This is the story of a feminist and scholar and the story of mothers and daughters that takes us from 1944 Italy to the the Prairies in 2014. We meet Isabella as a child and follow her story as she marries, suffers from postpartum depression, immigrates to Canada, struggles to connect with her teen daughter, takes on the care of her grandchild and finds peace in old love. In poems both blunt and confessional a woman's story is revealed, page by page.

    This debut collection by Rayanne Haines is a creative threading of perspectives and memories about the fictional life of Isabella Caro, by three women who are fictional and yet remarkably real.

  • The marzipan fruit basket / stories by Lucy E.M. Black
    PR 9199.4 B5365A6 2017eb

  • Min fami : Arab feminist reflections on identity, space & resistance / edited by Ghadeer Malek and Ghaida Moussa
    PR 1110 W6M55 2014eb
    Min Fami: Arab Feminist Reflections on Identity, Space, and Resistance is an anthology that cradles the thoughts of Arab feminists, articulated through personal critical narratives, academic essays, poetry, short stories, and visual art. It is a meeting space where discussions on home(land), exile, feminism, borders, gender and sexual identity, solidarity, language, creative resistance, and de(colonization) are shared, confronted, and subverted. In a world that has increasingly found monolithic and one-dimensional ways of representing Arab womyn, this anthology comes as an alternate space in which we connect on the basis of our shared identities, despite physical, theoretical, and metaphorical distances, to celebrate our multiple voices, honour our ancestry, and build community on our own terms, and in our own voices.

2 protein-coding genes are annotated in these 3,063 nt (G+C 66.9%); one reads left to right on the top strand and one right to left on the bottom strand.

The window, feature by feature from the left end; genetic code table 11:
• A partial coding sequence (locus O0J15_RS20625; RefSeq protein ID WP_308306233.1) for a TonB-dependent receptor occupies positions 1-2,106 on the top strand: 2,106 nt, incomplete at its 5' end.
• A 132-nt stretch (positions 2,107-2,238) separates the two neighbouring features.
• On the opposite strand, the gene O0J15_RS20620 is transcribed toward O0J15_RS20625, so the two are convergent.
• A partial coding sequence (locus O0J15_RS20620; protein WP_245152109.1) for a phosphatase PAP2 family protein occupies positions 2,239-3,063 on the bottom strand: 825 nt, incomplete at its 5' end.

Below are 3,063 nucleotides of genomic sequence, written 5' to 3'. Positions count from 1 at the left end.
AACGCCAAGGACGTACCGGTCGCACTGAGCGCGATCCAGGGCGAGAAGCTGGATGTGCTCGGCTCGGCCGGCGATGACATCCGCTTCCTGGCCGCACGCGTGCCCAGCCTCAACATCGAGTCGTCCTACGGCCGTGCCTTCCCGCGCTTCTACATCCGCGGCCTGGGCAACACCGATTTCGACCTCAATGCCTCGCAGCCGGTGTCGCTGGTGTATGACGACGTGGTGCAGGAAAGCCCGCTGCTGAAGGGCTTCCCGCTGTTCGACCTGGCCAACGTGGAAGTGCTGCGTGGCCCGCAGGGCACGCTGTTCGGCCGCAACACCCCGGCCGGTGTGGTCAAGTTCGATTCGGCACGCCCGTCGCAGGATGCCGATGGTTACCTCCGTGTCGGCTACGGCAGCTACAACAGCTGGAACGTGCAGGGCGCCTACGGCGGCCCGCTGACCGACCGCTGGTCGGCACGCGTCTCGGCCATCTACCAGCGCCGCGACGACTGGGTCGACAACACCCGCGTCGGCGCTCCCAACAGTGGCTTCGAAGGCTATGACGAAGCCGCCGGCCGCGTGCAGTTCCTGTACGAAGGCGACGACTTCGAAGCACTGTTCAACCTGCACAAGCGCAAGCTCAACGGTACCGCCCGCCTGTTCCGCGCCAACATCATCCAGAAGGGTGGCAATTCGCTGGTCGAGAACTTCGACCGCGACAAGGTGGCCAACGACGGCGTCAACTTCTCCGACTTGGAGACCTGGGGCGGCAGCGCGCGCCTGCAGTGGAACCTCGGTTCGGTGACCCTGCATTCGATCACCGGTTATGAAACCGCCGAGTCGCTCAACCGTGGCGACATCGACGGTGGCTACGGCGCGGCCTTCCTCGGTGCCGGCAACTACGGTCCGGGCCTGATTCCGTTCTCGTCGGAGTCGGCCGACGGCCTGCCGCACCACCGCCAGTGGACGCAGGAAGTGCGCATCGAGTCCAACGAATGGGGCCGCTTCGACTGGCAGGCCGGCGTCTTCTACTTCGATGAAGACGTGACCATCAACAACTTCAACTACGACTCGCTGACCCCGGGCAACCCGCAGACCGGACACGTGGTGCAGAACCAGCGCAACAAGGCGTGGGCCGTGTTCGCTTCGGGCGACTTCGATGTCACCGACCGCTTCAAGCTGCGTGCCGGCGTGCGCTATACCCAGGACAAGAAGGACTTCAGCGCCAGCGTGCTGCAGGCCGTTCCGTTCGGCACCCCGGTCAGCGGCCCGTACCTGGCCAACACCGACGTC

• Les voyages de Charles Morin : charpentier canadien-français / Yves Frenette et France Martineau en colaboration avec Virgil Benoit ; texte établi par France Martineau
    PQ 3919 M67Z945 2018eb

  • Martinique, Guadeloupe, Amériques : des marrons, du gouffre et de la Relation / Corina Crainic
    PQ 3940.5 C73 2019eb

  • Jules Verne et la culture médiatique : de la presse du XIXe siècle au Steampunk / sous la direction de Guillaume Pinson et Maxime Prévost
    PQ 2469 Z5J9434 2019eb

  • Le roman d'aventures au Québec (1837-1900) / Nathalie Ducharme
    PQ 3907 D83 2019eb

  • A season among psychics : a novel / by Elizabeth Greene